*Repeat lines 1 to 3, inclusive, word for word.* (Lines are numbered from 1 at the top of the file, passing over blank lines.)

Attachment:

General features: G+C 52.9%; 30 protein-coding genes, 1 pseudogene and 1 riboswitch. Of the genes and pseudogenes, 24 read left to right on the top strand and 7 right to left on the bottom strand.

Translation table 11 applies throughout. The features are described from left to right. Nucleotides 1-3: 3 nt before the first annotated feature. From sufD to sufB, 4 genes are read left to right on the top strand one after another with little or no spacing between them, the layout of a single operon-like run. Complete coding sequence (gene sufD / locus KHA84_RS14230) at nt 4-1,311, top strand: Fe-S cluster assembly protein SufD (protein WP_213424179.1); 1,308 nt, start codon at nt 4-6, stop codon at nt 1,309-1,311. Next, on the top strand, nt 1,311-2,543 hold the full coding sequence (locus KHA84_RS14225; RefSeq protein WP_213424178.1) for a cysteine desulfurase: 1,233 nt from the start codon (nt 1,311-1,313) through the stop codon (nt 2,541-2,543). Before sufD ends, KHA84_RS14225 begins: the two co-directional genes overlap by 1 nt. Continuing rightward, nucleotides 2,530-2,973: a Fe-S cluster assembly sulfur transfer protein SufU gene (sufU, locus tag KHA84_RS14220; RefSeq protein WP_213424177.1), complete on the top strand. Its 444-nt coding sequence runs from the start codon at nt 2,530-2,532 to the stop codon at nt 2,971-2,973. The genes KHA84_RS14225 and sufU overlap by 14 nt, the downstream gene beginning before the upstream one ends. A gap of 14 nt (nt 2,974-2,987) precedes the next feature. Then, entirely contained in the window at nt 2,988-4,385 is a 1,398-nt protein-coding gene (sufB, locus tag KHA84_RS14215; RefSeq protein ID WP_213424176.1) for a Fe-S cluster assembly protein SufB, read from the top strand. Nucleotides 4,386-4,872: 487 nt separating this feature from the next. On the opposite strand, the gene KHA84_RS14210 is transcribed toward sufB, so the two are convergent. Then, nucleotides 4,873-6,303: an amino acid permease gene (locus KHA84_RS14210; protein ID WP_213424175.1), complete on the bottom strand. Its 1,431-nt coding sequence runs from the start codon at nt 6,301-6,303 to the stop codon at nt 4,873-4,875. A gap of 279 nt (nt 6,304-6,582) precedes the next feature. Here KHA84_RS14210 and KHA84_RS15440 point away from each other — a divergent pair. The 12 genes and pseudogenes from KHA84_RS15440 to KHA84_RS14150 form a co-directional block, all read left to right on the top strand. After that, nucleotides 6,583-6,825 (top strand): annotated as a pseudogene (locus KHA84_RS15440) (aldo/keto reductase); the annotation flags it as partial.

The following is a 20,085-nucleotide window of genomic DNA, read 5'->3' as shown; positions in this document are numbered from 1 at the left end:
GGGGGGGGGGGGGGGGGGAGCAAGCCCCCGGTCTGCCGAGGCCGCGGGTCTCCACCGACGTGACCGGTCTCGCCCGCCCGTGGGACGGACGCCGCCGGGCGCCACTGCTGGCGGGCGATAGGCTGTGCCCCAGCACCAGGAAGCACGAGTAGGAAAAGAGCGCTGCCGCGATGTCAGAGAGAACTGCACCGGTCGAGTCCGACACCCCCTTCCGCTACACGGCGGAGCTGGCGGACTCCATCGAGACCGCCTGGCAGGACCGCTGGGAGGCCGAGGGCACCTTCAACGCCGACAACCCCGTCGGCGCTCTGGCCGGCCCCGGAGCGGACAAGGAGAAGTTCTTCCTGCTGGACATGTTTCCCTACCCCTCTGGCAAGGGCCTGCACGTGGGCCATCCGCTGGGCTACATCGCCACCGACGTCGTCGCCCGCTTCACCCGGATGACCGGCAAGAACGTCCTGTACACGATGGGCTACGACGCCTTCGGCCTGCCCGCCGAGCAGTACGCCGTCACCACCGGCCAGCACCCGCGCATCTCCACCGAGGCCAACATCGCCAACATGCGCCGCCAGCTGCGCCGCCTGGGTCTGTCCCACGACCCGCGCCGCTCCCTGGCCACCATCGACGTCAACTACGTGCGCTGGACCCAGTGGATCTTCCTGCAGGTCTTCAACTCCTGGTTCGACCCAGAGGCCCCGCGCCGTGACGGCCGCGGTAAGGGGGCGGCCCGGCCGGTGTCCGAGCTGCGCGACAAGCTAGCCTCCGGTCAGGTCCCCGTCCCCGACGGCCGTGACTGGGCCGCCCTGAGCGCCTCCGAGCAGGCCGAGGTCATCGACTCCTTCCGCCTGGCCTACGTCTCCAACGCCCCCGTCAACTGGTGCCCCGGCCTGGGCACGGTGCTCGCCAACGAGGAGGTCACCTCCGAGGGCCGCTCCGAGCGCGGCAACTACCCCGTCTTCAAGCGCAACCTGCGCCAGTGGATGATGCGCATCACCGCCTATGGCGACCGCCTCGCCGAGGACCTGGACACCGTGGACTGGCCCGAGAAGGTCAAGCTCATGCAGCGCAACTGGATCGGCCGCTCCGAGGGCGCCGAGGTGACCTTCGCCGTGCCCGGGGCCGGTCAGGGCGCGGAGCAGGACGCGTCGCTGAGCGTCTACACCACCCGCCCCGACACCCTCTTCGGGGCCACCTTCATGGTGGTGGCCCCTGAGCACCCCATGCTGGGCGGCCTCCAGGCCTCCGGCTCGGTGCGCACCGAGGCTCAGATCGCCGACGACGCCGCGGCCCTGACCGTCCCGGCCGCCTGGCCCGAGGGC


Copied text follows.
General features: G+C 52.9%; 30 protein-coding genes, 1 pseudogene and 1 riboswitch. Of the genes and pseudogenes, 24 read left to right on the top strand and 7 right to left on the bottom strand.

Translation table 11 applies throughout. The features are described from left to right. Nucleotides 1-3: 3 nt before the first annotated feature. From sufD to sufB, 4 genes are read left to right on the top strand one after another with little or no spacing between them, the layout of a single operon-like run. Complete coding sequence (gene sufD / locus KHA84_RS14230) at nt 4-1,311, top strand: Fe-S cluster assembly protein SufD (protein WP_213424179.1); 1,308 nt, start codon at nt 4-6, stop codon at nt 1,309-1,311. Next, on the top strand, nt 1,311-2,543 hold the full coding sequence (locus KHA84_RS14225; RefSeq protein WP_213424178.1) for a cysteine desulfurase: 1,233 nt from the start codon (nt 1,311-1,313) through the stop codon (nt 2,541-2,543). Before sufD ends, KHA84_RS14225 begins: the two co-directional genes overlap by 1 nt. Continuing rightward, nucleotides 2,530-2,973: a Fe-S cluster assembly sulfur transfer protein SufU gene (sufU, locus tag KHA84_RS14220; RefSeq protein WP_213424177.1), complete on the top strand. Its 444-nt coding sequence runs from the start codon at nt 2,530-2,532 to the stop codon at nt 2,971-2,973. The genes KHA84_RS14225 and sufU overlap by 14 nt, the downstream gene beginning before the upstream one ends. A gap of 14 nt (nt 2,974-2,987) precedes the next feature. Then, entirely contained in the window at nt 2,988-4,385 is a 1,398-nt protein-coding gene (sufB, locus tag KHA84_RS14215; RefSeq protein ID WP_213424176.1) for a Fe-S cluster assembly protein SufB, read from the top strand. Nucleotides 4,386-4,872: 487 nt separating this feature from the next. On the opposite strand, the gene KHA84_RS14210 is transcribed toward sufB, so the two are convergent. Then, nucleotides 4,873-6,303: an amino acid permease gene (locus KHA84_RS14210; protein ID WP_213424175.1), complete on the bottom strand. Its 1,431-nt coding sequence runs from the start codon at nt 6,301-6,303 to the stop codon at nt 4,873-4,875. A gap of 279 nt (nt 6,304-6,582) precedes the next feature. Here KHA84_RS14210 and KHA84_RS15440 point away from each other — a divergent pair. The 12 genes and pseudogenes from KHA84_RS15440 to KHA84_RS14150 form a co-directional block, all read left to right on the top strand. After that, nucleotides 6,583-6,825 (top strand): annotated as a pseudogene (locus KHA84_RS15440) (aldo/keto reductase); the annotation flags it as partial.

The following is a 20,085-nucleotide window of genomic DNA, read 5'->3' as shown; positions in this document are numbered from 1 at the left end: